If you’ve been following the news in the classical music world, you’ve probably heard the laundry list of orchestras going on strike or facing lock-outs (Chicago Lyric, Chicago Symphony, Baltimore Symphony, Pittsburgh, Atlanta, etc.). Add to that the dwindling ticket sales and disappearing audiences, and you have a right mess. But in between the arguments circling around which side is to blame (the “costly musicians” or the “ineffective administration” there was an exciting (and much more productive) announcement that came out of San Francisco last week about the launch of the Center for Innovative Leadership at the San Francisco Conservatory of Music:
This new program will be dedicated to training people (from conservatory students to board members of established organizations) in the art of Arts Administration. The program aims to help heal the wounds, but also to talk about how the landscapes of audience development and retention are changing, and how arts organizations can better adapt.
Enter Arts Leadership Guru Aubrey Bergauer. A highly trained tuba player herself, Aubrey has made it her mission to change the way people run orchestras. She has an uncanny ability to see through the mess and figure out what needs changing (and what doesn’t!)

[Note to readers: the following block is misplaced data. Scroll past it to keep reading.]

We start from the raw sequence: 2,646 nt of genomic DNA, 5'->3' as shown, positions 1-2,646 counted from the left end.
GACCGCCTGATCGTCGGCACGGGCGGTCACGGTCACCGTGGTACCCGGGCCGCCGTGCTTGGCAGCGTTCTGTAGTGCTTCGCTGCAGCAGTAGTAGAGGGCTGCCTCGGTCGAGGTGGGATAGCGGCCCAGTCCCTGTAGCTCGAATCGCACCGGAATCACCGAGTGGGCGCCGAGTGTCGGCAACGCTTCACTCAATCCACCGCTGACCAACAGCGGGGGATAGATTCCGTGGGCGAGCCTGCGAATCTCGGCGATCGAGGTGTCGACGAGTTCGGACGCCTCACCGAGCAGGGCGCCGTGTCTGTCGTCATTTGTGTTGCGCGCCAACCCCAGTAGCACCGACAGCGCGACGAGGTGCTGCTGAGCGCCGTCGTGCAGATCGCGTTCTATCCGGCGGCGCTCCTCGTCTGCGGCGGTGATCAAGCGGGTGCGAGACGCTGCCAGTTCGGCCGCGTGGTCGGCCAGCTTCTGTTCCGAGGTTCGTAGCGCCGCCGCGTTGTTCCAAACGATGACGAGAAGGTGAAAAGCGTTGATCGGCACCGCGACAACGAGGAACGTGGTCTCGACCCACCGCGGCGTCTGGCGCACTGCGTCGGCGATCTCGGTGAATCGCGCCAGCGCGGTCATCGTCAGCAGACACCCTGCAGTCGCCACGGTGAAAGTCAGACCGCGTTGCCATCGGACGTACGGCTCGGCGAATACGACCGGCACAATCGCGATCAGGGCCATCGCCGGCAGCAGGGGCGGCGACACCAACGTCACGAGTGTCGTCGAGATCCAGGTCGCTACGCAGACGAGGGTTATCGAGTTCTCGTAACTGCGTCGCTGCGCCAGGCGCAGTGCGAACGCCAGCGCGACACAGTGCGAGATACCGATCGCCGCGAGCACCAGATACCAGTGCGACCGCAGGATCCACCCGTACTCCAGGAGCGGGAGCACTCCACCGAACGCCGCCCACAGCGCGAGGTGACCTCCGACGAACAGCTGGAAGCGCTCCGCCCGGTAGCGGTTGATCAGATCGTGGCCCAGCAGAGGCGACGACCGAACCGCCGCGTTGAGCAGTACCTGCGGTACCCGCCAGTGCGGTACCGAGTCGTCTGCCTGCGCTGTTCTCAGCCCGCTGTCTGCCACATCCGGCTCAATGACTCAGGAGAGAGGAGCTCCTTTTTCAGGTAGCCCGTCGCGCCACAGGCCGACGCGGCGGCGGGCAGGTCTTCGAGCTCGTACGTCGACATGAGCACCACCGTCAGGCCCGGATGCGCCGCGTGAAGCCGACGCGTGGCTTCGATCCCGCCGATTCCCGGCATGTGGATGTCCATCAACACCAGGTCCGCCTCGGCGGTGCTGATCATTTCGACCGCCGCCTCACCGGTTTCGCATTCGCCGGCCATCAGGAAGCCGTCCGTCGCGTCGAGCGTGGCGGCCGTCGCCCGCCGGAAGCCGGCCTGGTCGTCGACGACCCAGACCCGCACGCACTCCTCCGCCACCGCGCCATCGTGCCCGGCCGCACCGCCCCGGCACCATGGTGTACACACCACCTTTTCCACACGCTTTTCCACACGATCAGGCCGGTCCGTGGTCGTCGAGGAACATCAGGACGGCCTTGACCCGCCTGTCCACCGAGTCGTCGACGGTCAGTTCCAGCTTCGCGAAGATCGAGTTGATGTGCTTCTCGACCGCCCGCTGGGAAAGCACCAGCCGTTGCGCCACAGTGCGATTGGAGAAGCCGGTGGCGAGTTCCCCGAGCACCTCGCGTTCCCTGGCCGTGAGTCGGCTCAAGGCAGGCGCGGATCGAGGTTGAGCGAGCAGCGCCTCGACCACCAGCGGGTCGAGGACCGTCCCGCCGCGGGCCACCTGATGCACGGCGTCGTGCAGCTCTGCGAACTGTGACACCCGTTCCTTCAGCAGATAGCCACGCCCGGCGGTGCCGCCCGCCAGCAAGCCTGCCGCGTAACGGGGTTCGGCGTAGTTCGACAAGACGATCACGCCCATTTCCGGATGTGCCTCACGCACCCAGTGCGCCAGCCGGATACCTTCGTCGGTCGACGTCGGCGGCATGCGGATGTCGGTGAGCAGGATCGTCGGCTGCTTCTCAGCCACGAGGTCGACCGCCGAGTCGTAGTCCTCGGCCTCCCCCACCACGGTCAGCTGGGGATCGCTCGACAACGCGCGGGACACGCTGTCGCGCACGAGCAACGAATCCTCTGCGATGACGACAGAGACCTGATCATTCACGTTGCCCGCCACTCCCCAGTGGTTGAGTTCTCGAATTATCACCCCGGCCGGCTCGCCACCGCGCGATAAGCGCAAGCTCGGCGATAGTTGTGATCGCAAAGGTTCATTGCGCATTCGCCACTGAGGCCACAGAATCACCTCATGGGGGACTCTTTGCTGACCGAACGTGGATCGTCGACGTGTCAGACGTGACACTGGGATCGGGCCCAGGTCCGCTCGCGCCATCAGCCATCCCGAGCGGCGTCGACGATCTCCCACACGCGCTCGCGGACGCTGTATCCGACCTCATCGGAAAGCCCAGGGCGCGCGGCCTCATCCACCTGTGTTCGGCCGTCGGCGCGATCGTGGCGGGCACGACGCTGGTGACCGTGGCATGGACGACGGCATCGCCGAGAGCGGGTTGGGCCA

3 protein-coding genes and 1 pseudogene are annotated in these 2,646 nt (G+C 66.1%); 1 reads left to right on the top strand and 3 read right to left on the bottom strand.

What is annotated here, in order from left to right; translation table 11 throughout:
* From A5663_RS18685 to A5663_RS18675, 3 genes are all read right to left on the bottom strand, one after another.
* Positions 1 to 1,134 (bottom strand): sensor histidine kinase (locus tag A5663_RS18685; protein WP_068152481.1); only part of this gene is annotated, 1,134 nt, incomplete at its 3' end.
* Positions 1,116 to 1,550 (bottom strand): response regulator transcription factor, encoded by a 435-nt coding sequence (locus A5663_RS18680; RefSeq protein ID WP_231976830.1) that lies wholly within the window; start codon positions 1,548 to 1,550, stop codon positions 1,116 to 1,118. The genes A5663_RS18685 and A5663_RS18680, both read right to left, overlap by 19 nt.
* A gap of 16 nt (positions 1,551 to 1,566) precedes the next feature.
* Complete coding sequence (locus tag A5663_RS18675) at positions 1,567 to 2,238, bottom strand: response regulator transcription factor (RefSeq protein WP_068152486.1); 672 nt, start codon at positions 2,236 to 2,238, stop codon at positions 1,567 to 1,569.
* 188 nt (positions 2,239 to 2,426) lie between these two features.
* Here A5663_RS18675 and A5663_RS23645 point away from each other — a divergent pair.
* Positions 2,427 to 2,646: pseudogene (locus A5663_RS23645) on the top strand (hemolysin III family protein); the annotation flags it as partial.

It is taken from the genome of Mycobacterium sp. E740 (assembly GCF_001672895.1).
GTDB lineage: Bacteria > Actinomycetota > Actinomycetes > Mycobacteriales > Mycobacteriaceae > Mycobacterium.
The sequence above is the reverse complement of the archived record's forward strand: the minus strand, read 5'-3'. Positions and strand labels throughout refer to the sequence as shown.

Straight off the heels of her announcement that she would be leaving her highly successful tenure as Executive Director of the California Symphony in order to make a bigger impact, comes the news that she will head up this initiative at the San Francisco Conservatory.
Her tagline is: Changing the Narrative. And she is doing that in some pretty impressive ways.
TFTL: What was your musical upbringing? Were your parents’ musicians? How did you get started?
AB: I remember my dad always playing records of all kinds of music, from Neil Young to Igor Stravinsky…I have memories of dancing around the living room as a kid to both America and Firebird! While dad is still a super audiophile, neither of my parents were musicians beyond their high school marching band.